Review: Kirov Season 6

Kirov Season 6

So, I’m FINALLY caught up with the entire Kirov series as of now, a feat of great effort even for me. The Season 6 “Next War” arc is, with hindsight, one of the weakest in the series. Unfortunately for me, it was the first arc I encountered. The second of four World War IIIs depicted in the series (this has to be some kind of record), it follows the World War II mega-arc.

In terms of actual writing, the individual books aren’t any worse than other Kirovs. The problem is its comparative mundanity. It’s one of the most recent examples I’ve seen of the “Captain Beefheart playing normal music” effect. It’s a contemporary World War III. Apart from a few half-hearted hypotheticals here and there, the only really substantive addition is a bigger Russian Navy, and that seems there just to have repeated large sea battles at all.

As for the time travel soap opera, there isn’t that much there. The war starts because Tyrenkov, a time traveler from the 1940s went forward , seized control of contemporary Russia, misinterpreted a possible future where he won as a definite future, and then started the war. Between that and the fetching of more of the time-keys (obvious plot MacGuffins), this is pretty restricted. About the only redeeming part there is the (sadly too small) presence of Ivan Volkov, the closest thing the series has to a primary non-historical antagonist. Volkov is a cross between a puppy-kicking supervillain and a crazy schemer who’s a lot less smart than he thinks he is, and remains my favorite character in the series. While there is some Volkov, there isn’t enough.

The only other new characterization is Tyrenkov, after fleeing to the ship as the war spirals out of control, being forgiven far too easily for my liking. The rest of the main cast stays the way they’ve always been, and they’re swamped by the shallow Steel Panthers Characters.

Otherwise, it’s a mixture of being restrained by semi-realistic orders of battle, cover ground that lots of other wargames have gone over, and, worst, having the contemporary setting give the author a justification to er, opine. It’s not the worst, but it’s still an issue the less “connected” installments didn’t have. It also feels-redundant, going over similar ground that the initial World War III in the books 4-8 arc did (to the point where I not unreasonably thought it was the exact same war), and having the same outcome (nuclear destruction and the ship timeshifting away).

Thankfully, the series improves significantly in the next arc, as a World War III in the altered reality created by the ship’s intervention in World War II allows the “wargame sandbox effect” to really flourish in a way it doesn’t here. Season 6 itself has all the weaknesses of the Kirov series as a whole and very few of the strengths. I’ve compared the series to an overly literalist lets play of an RPG. If that’s the case, this is the dungeon you always disliked.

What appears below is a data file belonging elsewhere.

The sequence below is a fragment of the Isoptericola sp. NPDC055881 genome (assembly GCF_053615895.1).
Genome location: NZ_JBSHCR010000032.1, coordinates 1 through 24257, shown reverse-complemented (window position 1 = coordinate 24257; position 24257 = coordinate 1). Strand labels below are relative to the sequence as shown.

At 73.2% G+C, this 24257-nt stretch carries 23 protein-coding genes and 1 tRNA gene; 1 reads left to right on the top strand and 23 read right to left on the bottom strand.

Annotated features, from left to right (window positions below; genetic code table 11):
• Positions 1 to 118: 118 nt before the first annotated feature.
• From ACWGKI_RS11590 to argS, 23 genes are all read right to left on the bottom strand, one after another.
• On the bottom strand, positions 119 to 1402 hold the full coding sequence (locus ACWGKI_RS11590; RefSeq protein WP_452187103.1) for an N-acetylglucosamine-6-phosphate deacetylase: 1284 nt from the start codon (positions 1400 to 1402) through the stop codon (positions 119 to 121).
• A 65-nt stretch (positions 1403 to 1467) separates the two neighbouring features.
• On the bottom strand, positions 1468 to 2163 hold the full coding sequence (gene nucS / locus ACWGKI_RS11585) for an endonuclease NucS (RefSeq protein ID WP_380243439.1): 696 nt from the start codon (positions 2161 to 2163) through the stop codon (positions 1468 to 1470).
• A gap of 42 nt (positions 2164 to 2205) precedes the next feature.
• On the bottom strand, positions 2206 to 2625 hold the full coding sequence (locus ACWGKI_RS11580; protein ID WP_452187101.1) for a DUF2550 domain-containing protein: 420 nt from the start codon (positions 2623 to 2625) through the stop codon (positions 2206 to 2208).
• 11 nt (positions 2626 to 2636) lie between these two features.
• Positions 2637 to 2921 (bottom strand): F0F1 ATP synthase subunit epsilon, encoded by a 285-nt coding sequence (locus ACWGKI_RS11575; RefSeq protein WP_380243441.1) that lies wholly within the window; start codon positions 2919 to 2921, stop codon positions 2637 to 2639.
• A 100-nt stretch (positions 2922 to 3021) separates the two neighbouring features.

Review: Red Army

Red Army

So I actually haven’t done a formal review of Ralph Peters’ masterpiece Red Army on this blog yet. I think I should, because well, it’s my clear choice for “best conventional World War III book of all time.” It has fewer competitors for that title than I originally thought when I first read it, but still manages to stay above them.

The story of a conventional WW3 in 198X, the book jumps between the perspectives of various Soviets as they carry out the war. One of the best “big war thrillers” at managing the viewpoint jumps, it never feels awkward or clunky in that regard. The characterization is very good, especially by the standards of the genre. And it works very well at avoiding an excessive focus on technology.

Of course, Peters has the Soviets win, and thus deserves extra credit for going against the tide. At the time the book was published, there was a (justifiable) sense of increasing triumphalism. Having them win and win handily was a good move. Especially since it doesn’t come across as being done for cheap shock value.

There’s a few sour parts. While the viewpoint jumping is good, the two messages of “humanize the Soviets” and “show how they can beat NATO” sometimes don’t work well, especially as the latter means characters done just to explain things (granted, as someone who’s read the translated Voroshilov Lectures and similar materials for fun, I understand it in ways a casual reader at the time almost certainly wouldn’t). There’s criticism of how the Soviets advance too fast, which is valid but which I consider a mild issue, no worse than Team Yankee’s similar problem with lopsidedness. My biggest complaint is how the situation is set up to let the Americans almost entirely off the hook for NATO’s defeat.